Washington, DC TV Station Blows Lid Off Adulterated Pet Food Problem
February 10, 2018
(NATIONAL) – Do you have any idea what's in that can of dog food you feed your best friend?
Nikki Mael didn't know back in 2016 when she cracked open a can of commercial food and fed her pooches. After a short while her dogs got very sick and one of them eventually died.
The problem? Lab tests showed the dog food was poisoned with pentobarbital, a lethal drug, “most commonly used to euthanize dogs, cats and some horses,” says an investigative story by WJLA-TV in Washington, DC.
How did it get there? Nobody knows for sure but according to the station’s investigation into the issue of adulterated pet food, the most likely culprit is animals that had been euthanized (killed) at shelters, farms and other places and are then picked up by renderers who “process the carcasses” after which they “may be blended into pet food.”
It’s against the law to do that. But the station’s report shows there is little to no real-world enforcement of that law.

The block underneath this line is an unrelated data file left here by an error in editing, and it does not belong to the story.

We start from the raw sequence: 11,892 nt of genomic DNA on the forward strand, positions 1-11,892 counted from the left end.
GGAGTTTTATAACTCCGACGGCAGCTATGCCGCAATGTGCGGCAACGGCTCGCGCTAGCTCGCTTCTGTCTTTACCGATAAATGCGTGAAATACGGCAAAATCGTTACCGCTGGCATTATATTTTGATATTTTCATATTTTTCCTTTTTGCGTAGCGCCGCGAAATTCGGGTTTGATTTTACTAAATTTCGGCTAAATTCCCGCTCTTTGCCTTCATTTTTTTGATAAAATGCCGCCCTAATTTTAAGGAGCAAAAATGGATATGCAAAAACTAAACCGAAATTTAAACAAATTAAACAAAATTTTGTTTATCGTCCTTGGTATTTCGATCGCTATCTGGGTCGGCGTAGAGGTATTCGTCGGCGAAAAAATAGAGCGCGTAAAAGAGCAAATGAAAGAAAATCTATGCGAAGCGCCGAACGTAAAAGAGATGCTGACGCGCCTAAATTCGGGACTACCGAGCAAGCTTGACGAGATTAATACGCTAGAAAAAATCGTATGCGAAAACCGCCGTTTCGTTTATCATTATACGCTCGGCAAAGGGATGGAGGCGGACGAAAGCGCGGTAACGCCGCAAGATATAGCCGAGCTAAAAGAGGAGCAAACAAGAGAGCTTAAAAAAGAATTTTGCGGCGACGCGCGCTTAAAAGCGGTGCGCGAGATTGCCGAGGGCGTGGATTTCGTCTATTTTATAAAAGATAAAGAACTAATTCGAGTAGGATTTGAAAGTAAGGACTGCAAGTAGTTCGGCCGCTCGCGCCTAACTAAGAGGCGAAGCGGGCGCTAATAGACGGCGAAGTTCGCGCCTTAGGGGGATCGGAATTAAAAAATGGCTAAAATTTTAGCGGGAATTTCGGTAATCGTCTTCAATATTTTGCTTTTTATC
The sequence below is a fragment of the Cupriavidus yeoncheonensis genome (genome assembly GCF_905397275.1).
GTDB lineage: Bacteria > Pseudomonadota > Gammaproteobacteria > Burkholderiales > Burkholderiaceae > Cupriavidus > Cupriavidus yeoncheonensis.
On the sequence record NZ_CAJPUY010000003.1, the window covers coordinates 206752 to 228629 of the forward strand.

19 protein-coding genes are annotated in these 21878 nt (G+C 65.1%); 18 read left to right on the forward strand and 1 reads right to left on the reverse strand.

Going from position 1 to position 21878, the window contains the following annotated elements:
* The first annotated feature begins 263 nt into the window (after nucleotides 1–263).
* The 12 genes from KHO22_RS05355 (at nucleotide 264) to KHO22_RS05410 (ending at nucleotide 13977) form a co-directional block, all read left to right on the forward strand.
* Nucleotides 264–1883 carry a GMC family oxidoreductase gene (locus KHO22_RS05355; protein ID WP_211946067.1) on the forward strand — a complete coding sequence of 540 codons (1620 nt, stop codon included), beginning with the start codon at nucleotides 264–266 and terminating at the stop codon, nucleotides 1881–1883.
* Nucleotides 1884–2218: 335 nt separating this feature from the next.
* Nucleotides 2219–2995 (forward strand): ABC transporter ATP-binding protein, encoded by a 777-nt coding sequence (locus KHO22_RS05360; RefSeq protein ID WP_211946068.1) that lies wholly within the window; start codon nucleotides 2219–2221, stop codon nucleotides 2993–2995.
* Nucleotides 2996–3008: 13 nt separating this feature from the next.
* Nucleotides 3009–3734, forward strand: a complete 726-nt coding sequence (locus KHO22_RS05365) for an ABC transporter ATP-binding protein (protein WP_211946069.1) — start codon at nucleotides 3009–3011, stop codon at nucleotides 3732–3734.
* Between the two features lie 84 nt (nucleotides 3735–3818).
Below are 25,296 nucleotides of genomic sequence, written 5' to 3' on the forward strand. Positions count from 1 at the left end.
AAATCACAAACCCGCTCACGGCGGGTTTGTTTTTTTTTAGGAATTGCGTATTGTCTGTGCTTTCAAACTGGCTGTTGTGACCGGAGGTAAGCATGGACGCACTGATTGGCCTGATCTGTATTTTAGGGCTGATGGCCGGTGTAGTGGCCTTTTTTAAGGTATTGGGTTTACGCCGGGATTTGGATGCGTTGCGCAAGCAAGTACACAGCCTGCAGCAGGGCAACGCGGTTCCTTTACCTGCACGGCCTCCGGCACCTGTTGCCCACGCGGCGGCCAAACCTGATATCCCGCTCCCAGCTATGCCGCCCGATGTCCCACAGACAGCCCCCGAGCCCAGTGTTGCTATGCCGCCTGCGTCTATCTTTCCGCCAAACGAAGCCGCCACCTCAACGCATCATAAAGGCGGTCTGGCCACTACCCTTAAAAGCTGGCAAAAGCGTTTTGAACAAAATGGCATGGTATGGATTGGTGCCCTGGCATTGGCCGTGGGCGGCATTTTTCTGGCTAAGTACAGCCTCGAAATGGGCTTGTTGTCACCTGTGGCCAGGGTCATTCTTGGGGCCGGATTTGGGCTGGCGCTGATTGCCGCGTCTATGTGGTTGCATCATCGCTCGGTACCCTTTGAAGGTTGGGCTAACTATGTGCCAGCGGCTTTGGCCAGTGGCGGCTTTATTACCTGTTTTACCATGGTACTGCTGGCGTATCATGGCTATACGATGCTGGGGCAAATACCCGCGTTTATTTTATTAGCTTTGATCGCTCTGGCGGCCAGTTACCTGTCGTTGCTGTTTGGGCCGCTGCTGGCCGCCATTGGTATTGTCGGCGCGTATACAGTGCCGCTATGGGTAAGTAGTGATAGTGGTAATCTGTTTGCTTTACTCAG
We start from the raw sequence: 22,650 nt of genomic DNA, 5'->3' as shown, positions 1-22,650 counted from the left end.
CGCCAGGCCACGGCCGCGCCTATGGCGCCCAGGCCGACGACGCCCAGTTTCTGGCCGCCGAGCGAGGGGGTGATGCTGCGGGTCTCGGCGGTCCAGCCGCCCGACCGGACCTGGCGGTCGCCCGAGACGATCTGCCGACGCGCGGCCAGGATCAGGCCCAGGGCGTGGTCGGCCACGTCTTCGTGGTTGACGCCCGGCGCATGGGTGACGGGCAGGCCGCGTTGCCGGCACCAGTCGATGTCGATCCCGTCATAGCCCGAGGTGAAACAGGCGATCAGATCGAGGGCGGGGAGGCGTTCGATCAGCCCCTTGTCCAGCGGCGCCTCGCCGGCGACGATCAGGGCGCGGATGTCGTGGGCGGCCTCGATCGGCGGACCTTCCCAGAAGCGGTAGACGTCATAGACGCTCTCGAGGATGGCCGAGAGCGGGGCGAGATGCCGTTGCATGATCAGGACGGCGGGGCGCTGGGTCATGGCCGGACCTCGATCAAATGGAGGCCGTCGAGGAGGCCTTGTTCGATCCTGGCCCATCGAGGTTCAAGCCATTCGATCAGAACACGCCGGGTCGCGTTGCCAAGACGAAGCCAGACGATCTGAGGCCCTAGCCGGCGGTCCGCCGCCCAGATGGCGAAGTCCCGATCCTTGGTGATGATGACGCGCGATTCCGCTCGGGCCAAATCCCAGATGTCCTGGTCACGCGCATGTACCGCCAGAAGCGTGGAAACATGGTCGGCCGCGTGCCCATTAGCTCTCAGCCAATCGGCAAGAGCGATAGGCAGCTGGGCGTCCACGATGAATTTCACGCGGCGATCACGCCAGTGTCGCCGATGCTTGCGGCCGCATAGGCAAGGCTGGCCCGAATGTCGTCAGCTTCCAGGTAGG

The station tried to get the FDA and the maker of the canned food that killed Mael’s dog to sit down for an interview. Both refused.
Nikki Mael told the station her confidence in commercial pet food is gone: “I don't trust any dog food companies anymore. And reading that the law’s not enforced and it’s just kind of, ‘they do their own thing,’ I need to make sure that they’re (her dogs) eating human grade food.”
Since her dog’s death, Nikki’s been making pet food at home so she knows exactly what’s in it. She’s also the lead on a class action lawsuit against Evanger’s, the company that made the food the FDA attributes to her dog’s death.
The WJLA story is an eye-opening read and one you should not miss if you have pets at home that you love dearly – as millions of Americans do.
You’ll find the report here .